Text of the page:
When it comes to sustainable agriculture, India could learn something from its small neighbor, Nepal. There are still many farmers here who cultivate according to traditional ecological methods. But that could change soon. "The country is suffering from the increasing effects of climate change," explains Bedraj Paudel from the environmental organization Mountain View Eco Farm (MVEF), which is committed to the expansion of ecological farming methods. In many areas it is becoming increasingly dry or flooding occurs. This drives a lot of people into the cities and so there are fewer and fewer farmers who have to grow more and more food. Many farmers around the cities would resort to chemicals, often using them improperly.

Possible solutions

In contrast to their colleagues near the cities, mountain farmers still rely on organic farming

It is important to educate people so they know what pesticides they can use and in what amounts, but that is not all. “Many know the chemicals are harmful to them, but that doesn't stop them from using them. It's the same as stealing: people know they're going to jail, but if they don't have a choice, they go anyway, ”explains Bhushan. Rather, one must create alternatives and promote biochemical and organic cultivation methods.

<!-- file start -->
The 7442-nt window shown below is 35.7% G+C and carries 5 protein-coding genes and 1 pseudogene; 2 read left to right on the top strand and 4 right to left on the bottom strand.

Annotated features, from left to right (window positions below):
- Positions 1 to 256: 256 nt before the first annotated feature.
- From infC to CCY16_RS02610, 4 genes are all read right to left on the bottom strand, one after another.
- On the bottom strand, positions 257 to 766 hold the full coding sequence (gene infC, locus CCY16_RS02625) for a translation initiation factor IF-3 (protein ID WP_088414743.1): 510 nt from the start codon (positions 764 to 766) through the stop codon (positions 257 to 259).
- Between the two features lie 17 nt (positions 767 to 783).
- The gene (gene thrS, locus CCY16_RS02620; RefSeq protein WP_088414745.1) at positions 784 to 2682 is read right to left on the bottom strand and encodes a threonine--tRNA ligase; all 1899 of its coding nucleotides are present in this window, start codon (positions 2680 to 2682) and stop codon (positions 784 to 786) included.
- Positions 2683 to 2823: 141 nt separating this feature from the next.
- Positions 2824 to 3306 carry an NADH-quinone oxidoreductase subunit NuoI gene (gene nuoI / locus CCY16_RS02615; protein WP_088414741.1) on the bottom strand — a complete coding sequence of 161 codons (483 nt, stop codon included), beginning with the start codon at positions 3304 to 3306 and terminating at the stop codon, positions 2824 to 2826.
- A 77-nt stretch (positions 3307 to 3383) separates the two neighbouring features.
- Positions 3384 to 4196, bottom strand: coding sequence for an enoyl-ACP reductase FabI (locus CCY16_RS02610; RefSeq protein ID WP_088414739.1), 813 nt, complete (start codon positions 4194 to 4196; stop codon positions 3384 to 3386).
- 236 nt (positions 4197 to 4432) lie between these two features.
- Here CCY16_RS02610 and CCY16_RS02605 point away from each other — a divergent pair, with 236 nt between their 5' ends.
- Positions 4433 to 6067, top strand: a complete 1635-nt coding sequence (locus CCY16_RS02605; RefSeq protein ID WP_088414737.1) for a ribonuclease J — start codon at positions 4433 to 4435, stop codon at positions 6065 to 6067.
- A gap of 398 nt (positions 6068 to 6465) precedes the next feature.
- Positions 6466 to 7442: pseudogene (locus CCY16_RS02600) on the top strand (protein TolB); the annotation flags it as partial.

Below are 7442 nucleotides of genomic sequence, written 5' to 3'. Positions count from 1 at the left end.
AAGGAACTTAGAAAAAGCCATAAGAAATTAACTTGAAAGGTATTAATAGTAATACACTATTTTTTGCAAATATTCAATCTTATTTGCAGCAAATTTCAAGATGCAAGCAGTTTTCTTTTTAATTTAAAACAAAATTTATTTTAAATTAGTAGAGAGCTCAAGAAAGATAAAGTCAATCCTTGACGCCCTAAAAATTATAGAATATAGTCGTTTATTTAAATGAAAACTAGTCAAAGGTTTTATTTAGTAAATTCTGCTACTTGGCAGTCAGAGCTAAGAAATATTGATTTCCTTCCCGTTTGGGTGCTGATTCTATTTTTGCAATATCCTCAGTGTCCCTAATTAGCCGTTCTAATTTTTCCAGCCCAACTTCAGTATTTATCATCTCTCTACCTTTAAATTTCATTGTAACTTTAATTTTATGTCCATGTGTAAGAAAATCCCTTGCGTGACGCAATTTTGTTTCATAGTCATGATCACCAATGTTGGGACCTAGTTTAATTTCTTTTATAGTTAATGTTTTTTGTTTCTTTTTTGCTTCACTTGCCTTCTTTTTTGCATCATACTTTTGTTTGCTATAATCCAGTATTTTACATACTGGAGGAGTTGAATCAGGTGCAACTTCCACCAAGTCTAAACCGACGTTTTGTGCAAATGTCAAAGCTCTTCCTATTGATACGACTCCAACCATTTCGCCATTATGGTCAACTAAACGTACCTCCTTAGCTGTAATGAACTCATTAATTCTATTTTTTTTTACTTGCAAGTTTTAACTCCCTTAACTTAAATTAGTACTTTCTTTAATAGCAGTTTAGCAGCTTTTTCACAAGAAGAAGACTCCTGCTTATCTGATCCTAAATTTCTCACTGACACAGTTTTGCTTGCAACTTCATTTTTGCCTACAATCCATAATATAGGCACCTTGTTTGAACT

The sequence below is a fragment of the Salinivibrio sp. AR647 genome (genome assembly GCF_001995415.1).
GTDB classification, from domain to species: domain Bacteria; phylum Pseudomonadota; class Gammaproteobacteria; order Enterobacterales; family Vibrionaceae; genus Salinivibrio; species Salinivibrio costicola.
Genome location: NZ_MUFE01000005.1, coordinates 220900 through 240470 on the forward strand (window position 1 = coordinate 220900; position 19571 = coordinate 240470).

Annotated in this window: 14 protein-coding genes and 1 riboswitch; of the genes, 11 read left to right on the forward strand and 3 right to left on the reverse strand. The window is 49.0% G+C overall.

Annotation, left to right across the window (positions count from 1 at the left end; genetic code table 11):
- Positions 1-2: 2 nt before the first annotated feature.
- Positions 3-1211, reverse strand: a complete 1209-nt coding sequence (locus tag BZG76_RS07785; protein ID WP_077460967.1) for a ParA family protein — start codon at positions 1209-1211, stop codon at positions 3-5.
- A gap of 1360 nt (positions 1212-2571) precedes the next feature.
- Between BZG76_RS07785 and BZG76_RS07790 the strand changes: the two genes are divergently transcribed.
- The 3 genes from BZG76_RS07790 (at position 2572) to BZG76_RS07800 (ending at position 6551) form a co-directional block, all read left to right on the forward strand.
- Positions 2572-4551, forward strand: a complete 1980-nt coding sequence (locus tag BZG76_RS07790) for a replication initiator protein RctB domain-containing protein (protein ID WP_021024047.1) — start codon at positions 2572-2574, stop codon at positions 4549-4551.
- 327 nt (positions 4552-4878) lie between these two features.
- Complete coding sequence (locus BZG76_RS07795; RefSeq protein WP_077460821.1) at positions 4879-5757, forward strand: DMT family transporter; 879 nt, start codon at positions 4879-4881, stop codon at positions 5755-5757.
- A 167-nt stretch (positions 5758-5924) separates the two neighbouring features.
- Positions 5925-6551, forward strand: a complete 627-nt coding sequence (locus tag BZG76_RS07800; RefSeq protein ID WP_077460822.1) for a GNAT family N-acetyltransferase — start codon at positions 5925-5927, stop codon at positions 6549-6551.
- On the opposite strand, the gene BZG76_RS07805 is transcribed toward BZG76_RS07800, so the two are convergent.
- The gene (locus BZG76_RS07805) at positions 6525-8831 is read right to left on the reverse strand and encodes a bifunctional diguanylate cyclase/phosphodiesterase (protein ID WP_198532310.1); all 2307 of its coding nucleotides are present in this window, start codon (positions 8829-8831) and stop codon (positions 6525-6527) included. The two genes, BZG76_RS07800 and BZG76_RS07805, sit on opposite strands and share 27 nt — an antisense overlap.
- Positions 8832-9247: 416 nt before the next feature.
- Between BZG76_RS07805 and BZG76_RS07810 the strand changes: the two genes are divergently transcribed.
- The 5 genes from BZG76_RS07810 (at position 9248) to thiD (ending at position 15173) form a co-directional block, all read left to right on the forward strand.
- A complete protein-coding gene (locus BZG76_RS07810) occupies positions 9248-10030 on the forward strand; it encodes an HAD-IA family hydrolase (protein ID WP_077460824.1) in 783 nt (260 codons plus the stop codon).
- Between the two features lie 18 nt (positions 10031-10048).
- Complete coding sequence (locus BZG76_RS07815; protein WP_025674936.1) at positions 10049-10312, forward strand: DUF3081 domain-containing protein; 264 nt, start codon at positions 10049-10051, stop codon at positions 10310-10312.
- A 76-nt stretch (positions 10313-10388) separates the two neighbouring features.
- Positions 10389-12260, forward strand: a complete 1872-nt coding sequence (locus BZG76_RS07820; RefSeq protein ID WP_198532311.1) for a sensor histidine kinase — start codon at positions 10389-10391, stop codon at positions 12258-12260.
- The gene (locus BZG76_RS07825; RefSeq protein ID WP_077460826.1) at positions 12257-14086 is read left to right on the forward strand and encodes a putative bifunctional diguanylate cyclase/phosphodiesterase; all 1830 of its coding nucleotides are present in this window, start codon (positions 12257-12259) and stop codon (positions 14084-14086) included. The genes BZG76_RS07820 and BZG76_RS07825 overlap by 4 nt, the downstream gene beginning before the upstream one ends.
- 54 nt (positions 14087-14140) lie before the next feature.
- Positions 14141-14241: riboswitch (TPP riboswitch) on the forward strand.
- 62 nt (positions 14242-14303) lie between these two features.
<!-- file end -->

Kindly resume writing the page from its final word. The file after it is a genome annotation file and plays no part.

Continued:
In Nepal it is currently important to maintain the status quo. Because, according to the environmental protection organization Mountain View Eco Farm, many farmers still cultivate traditional ecological methods - and it should stay that way.

Rethinking in India too

And in India too, farmers are slowly returning to old values. Navdanya, a not-for-profit project based in Delhi, is a prominent example. It was founded by Vandana Shiva, India's most famous environmental activist. According to the organization, which advocates organic agriculture and biodiversity, it has trained more than 500,000 farmers across the country in sustainable agriculture since it was founded in 1987. As part of the project, seed banks are also being set up to preserve local plants.

The big question is: does organic farming have a future in India? Theoretically, the potential is there. According to the Indian Agricultural Products Export Development Agency, only one percent of the country's income has so far been obtained from organic farming.